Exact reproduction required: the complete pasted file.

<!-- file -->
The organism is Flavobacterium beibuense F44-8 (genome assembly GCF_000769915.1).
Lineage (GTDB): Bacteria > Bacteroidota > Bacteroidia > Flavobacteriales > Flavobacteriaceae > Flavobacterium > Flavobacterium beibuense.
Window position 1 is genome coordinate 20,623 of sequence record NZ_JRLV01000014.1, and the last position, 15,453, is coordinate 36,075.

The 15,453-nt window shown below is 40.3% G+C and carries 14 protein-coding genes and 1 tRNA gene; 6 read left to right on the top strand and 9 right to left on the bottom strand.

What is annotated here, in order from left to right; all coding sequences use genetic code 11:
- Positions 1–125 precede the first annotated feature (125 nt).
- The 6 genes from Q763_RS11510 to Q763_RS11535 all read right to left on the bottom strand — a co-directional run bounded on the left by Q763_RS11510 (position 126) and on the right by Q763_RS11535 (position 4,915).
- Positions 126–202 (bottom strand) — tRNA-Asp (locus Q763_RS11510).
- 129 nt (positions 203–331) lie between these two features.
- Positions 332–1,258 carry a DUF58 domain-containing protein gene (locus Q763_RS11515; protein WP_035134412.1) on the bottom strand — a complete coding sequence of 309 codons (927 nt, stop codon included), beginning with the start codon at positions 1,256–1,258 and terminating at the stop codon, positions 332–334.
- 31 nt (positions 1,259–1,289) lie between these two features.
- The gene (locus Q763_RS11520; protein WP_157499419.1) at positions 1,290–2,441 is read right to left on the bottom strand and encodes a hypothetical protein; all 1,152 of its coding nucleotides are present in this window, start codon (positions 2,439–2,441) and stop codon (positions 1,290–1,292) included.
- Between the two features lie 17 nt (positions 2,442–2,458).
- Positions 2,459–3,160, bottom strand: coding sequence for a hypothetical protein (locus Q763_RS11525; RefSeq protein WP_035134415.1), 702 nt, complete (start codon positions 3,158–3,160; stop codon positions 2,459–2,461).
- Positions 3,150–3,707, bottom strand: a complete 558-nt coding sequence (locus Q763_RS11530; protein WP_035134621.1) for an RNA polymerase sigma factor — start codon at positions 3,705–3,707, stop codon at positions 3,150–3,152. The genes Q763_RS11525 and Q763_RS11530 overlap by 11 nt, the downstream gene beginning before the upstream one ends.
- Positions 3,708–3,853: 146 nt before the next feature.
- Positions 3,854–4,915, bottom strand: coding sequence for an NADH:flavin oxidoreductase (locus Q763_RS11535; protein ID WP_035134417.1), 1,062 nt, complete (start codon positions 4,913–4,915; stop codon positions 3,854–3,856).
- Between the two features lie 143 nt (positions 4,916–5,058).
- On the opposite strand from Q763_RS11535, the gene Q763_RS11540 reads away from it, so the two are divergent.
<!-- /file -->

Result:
The organism is Flavobacterium beibuense F44-8 (genome assembly GCF_000769915.1).
Lineage (GTDB): Bacteria > Bacteroidota > Bacteroidia > Flavobacteriales > Flavobacteriaceae > Flavobacterium > Flavobacterium beibuense.
Window position 1 is genome coordinate 20,623 of sequence record NZ_JRLV01000014.1, and the last position, 15,453, is coordinate 36,075.

The 15,453-nt window shown below is 40.3% G+C and carries 14 protein-coding genes and 1 tRNA gene; 6 read left to right on the top strand and 9 right to left on the bottom strand.

What is annotated here, in order from left to right; all coding sequences use genetic code 11:
- Positions 1–125 precede the first annotated feature (125 nt).
- The 6 genes from Q763_RS11510 to Q763_RS11535 all read right to left on the bottom strand — a co-directional run bounded on the left by Q763_RS11510 (position 126) and on the right by Q763_RS11535 (position 4,915).
- Positions 126–202 (bottom strand) — tRNA-Asp (locus Q763_RS11510).
- 129 nt (positions 203–331) lie between these two features.
- Positions 332–1,258 carry a DUF58 domain-containing protein gene (locus Q763_RS11515; protein WP_035134412.1) on the bottom strand — a complete coding sequence of 309 codons (927 nt, stop codon included), beginning with the start codon at positions 1,256–1,258 and terminating at the stop codon, positions 332–334.
- 31 nt (positions 1,259–1,289) lie between these two features.
- The gene (locus Q763_RS11520; protein WP_157499419.1) at positions 1,290–2,441 is read right to left on the bottom strand and encodes a hypothetical protein; all 1,152 of its coding nucleotides are present in this window, start codon (positions 2,439–2,441) and stop codon (positions 1,290–1,292) included.
- Between the two features lie 17 nt (positions 2,442–2,458).
- Positions 2,459–3,160, bottom strand: coding sequence for a hypothetical protein (locus Q763_RS11525; RefSeq protein WP_035134415.1), 702 nt, complete (start codon positions 3,158–3,160; stop codon positions 2,459–2,461).
- Positions 3,150–3,707, bottom strand: a complete 558-nt coding sequence (locus Q763_RS11530; protein WP_035134621.1) for an RNA polymerase sigma factor — start codon at positions 3,705–3,707, stop codon at positions 3,150–3,152. The genes Q763_RS11525 and Q763_RS11530 overlap by 11 nt, the downstream gene beginning before the upstream one ends.
- Positions 3,708–3,853: 146 nt before the next feature.
- Positions 3,854–4,915, bottom strand: coding sequence for an NADH:flavin oxidoreductase (locus Q763_RS11535; protein ID WP_035134417.1), 1,062 nt, complete (start codon positions 4,913–4,915; stop codon positions 3,854–3,856).
- Between the two features lie 143 nt (positions 4,916–5,058).
- On the opposite strand from Q763_RS11535, the gene Q763_RS11540 reads away from it, so the two are divergent.